Size Matters

At least in fiction, it does. Writers spend a lot of time staring at the small writing in the bottom left corner of our Microsoft Word documents. Word count.

Repeat the mantra:
Less than 8,000 words=short story
80,000 and up=adult novel

So, you might ask, what is that black hole between 50,000 words and 80,000? Well, if you’re writing a middle grade or YA novel, you can get away with 70K, maybe a tad less.

Otherwise, you’re in rewrite hell. Which is the real estate I am currently occupying with my work in progress.

It was 52,000 words when I wrote “The End,” so I added a couple of chapters. Now, it’s 62,000 words.

My great swampy middle, as novelist Jim Butcher calls it, needs more swamp. I hate swamp. The journalist in me feels creating swamp is just wrong. We pare sentences down to bare bones and edit things within an inch of their very existence.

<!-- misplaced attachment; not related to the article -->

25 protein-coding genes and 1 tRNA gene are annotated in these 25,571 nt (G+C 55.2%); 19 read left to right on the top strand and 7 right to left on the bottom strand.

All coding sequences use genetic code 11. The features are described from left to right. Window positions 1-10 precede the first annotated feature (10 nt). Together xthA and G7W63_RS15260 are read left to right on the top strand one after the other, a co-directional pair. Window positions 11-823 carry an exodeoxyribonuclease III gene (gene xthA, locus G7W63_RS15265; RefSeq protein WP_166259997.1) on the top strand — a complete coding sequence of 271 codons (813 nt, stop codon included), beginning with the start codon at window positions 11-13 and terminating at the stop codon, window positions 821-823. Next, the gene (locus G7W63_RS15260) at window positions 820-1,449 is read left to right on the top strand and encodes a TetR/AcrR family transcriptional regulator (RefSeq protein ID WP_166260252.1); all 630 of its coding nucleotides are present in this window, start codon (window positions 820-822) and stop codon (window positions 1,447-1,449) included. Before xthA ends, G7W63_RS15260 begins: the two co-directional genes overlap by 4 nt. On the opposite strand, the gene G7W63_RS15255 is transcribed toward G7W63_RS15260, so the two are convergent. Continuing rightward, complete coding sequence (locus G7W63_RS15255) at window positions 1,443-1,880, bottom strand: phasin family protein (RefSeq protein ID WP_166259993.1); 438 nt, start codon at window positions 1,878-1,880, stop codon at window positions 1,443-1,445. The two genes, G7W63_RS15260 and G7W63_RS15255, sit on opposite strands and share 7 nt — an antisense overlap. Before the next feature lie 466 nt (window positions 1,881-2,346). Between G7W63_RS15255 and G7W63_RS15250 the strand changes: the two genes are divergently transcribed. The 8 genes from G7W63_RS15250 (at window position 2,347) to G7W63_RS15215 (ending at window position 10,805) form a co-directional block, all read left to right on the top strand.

So now I’m creating another subplot and trying to weave it into the swamp. Is it enough to add at least 18,000 words? Probably not. I hate swamps.

And what did writers do about blasted word counts before Bill Gates?

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About Suzanne Johnson

Author of urban and paranormal fantasy and romantic suspense, currently living in Auburn, Alabama. Author of the Sentinels of New Orleans series (Royal Street; River Road: Elysian Fields, Pirate's Alley, and Belle Chasse (Nov 2016). Writing as Susannah Sandlin, she is the author of the Penton Legacy series (Redemption; Absolution; Omega; Storm Force; Allegiance); The Collectors series (Lovely, Dark, and Deep; Deadly, Calm, and Cold); and the upcoming Wilds of the Bayou series (Book 1, Wild Man's Curse) releases April 2016).

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